the taming

The Taming Of The Shrew by William Shakespeare isprobably one of Shakespeare\'s earliest comedies. Its plot is derived from the popular \'war of the sexes\' theme in
which males and females are pitted against one another for dominance in marriage. The play begins with an induction inwhich a drunkard, Christopher Sly, is fooled into believing
he is a king and has a play performed for him. The play hewatches is what constitutes the main body of The Taming OfThe Shrew. In it, a wealthy land owner, Baptista Minola,
attempts to have his two daughters married. One is veryshrewish, Katherine, while the other is the beautiful and gentle Bianca. In order to ensure Katherine is married,
Baptista disallows Bianca to be espoused until Katherine is wed, forcing the many suitors to Bianca to find a mate for Katherine in order for them to vie for Bianca\'s love. Many
critics of the play condemn it for the blatant sexist attitude it has toward women but closer examination of the play and the intricacies of its structure reveal that it is
not merely a story of how men should \'put women in their place\'. The play is, in fact, a comedy about an assertive woman coping with how she is expected to act in the society
of the late sixteenth century and of how one must obey the unwritten rules of a society to be accepted in it. Although the play ends with her outwardly conforming to the norms of
society, this is in action only, not in mind. Although she assumes the role of the obedient wife, inwardly she still retains her assertiveness.
Most of the play\'s humour comes from the way in which characters create false realities by disguising themselves as other people, a device first introduced in the induction. Initially this is accomplished by having Christopher Sly believe he is someone he is not and then by
having the main play performed for him. By putting The Taming Of The Shrew in a \'play within a play\' structure, Shakespeare immediately lets the audience know that the play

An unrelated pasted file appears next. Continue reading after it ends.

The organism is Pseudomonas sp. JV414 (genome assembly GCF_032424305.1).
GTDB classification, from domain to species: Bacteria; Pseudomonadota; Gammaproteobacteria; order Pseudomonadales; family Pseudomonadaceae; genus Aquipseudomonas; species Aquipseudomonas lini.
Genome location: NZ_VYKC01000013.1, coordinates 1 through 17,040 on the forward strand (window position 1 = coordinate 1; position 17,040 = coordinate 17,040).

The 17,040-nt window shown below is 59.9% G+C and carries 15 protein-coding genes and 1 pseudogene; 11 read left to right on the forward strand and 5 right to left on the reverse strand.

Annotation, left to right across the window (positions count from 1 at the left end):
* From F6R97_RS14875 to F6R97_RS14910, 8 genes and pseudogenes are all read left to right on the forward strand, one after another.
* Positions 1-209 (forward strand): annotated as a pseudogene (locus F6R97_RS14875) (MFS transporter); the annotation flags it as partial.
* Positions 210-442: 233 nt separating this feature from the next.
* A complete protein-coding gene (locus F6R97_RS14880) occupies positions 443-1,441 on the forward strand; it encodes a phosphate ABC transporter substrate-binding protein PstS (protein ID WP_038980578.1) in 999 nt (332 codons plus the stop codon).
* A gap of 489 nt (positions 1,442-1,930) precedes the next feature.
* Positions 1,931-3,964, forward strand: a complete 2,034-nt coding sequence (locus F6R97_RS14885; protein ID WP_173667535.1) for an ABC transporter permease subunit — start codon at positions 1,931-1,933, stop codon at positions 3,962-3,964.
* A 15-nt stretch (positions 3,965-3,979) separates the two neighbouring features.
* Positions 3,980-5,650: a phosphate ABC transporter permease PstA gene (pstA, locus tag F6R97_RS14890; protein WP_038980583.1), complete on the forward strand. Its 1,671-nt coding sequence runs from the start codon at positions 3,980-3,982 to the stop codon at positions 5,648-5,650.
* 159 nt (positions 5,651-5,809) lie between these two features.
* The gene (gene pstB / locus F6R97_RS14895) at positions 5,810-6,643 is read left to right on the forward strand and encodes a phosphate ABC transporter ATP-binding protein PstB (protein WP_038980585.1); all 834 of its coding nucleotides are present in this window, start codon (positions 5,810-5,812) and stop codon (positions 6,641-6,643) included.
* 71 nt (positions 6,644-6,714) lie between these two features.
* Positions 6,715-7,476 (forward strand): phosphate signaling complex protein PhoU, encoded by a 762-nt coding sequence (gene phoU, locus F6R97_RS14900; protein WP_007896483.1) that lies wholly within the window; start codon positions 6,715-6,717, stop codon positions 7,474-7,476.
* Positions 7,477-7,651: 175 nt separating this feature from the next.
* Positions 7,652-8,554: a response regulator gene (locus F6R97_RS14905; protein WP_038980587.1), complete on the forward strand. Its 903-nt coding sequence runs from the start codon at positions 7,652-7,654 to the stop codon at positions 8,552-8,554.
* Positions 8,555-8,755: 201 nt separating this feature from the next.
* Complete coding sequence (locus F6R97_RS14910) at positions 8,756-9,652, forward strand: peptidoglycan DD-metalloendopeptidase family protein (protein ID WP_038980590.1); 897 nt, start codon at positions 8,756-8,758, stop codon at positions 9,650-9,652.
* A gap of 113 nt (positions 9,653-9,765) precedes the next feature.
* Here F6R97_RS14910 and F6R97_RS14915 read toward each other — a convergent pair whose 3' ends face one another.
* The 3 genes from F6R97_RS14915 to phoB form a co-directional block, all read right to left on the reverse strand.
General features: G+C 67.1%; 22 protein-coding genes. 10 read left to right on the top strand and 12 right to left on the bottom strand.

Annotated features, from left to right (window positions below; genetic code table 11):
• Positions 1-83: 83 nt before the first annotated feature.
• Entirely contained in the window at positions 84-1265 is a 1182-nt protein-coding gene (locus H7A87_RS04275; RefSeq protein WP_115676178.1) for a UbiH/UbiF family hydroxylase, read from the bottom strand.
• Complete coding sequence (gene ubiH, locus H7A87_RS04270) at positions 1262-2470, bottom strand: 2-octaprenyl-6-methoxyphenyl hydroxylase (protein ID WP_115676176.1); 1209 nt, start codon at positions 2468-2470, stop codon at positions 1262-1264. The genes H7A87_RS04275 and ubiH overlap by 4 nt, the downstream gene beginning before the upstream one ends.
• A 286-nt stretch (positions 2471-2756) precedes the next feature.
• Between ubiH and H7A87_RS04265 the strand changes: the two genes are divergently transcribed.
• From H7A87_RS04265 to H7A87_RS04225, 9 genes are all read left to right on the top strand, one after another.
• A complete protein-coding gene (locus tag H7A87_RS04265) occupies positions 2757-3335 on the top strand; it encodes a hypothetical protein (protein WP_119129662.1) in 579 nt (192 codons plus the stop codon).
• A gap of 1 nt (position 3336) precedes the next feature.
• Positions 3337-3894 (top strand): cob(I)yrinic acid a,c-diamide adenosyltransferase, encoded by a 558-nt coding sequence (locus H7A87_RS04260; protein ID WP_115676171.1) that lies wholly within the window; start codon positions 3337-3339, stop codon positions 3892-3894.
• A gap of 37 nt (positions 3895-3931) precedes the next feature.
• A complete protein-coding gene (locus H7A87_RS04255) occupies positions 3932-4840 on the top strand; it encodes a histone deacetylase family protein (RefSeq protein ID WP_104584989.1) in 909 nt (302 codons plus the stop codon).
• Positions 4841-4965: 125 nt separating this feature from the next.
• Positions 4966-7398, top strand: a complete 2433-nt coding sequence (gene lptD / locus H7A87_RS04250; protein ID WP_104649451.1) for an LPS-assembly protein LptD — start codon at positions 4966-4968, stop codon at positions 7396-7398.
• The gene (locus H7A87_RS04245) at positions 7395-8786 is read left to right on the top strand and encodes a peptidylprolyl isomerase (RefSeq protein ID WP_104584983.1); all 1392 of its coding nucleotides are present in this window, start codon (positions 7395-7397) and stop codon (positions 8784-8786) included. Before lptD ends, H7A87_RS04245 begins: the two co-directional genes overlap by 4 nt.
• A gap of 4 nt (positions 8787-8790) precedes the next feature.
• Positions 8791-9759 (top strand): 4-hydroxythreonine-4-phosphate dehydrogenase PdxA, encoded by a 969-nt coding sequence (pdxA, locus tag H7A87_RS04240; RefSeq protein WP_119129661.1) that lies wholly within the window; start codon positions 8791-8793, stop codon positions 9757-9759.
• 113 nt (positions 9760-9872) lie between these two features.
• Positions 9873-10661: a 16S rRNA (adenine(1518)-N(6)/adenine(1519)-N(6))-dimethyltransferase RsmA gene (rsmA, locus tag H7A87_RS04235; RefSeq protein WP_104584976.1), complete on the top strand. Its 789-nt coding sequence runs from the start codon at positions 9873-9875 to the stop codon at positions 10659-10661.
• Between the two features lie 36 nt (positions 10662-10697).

is not real thus making all events in the play false realities. Almost all characters in the play take on dentities other than their own at some point of time during the play. Sly as a king, Tranio as Lucentio, Lucentio as Cambio, Hortensio as Litio and the pedant as Vicentio are all examples of this. Another example of this is Katherine as an obedient wife. In The Taming Of The Shrew, courtship and marriage are not so much the result of love but rather an institution
of society that people are expected to take part in. As a result of the removal of romance from marriage, suitors are judged, not by their love for a woman, but by how well they can provide for her. All suitors compare the dowry each can bring to the marriage and the one with the most to offer \'wins\' the woman\'s hand in marriage. This competition for marriage is like a game to the characters of the play. While discussing the courtship of Bianca with Gremio,
Hortensio says "He that runs fastest gets The ring" (Act I, scene i, l. 140-141) likening receiving permission to wed Bianca to winning a race. In the game, however, women are
treated like objects that can be bought and sold rather than as human beings. This is expected since the society is a patriarchal one. For example, Lucentio, Tranio and
Petruchio are all defined with reference to their fathers and all the elderly authority figures, like Baptista and Vicentio, are men. The taming of Katherine is not a women\'s shrewishness being cured as much as it is a woman being taught the rules of the \'patriarchal game\'. Katherine has
learned how to be assertive and with this knowledge is able to control men, and a woman controlling a man is considered \'against the rules\' of the game. The play ends with Katherine proving that she is truly cured of her \'shrewishness\' and is the most obedient of the three newlywed wives at the end of the play. This is demonstrated in her soliloquy when she lectures the other wives on the proper way in which a woman should behave:I am ashamed that women are so simpleTo offer war where they should kneel for peace,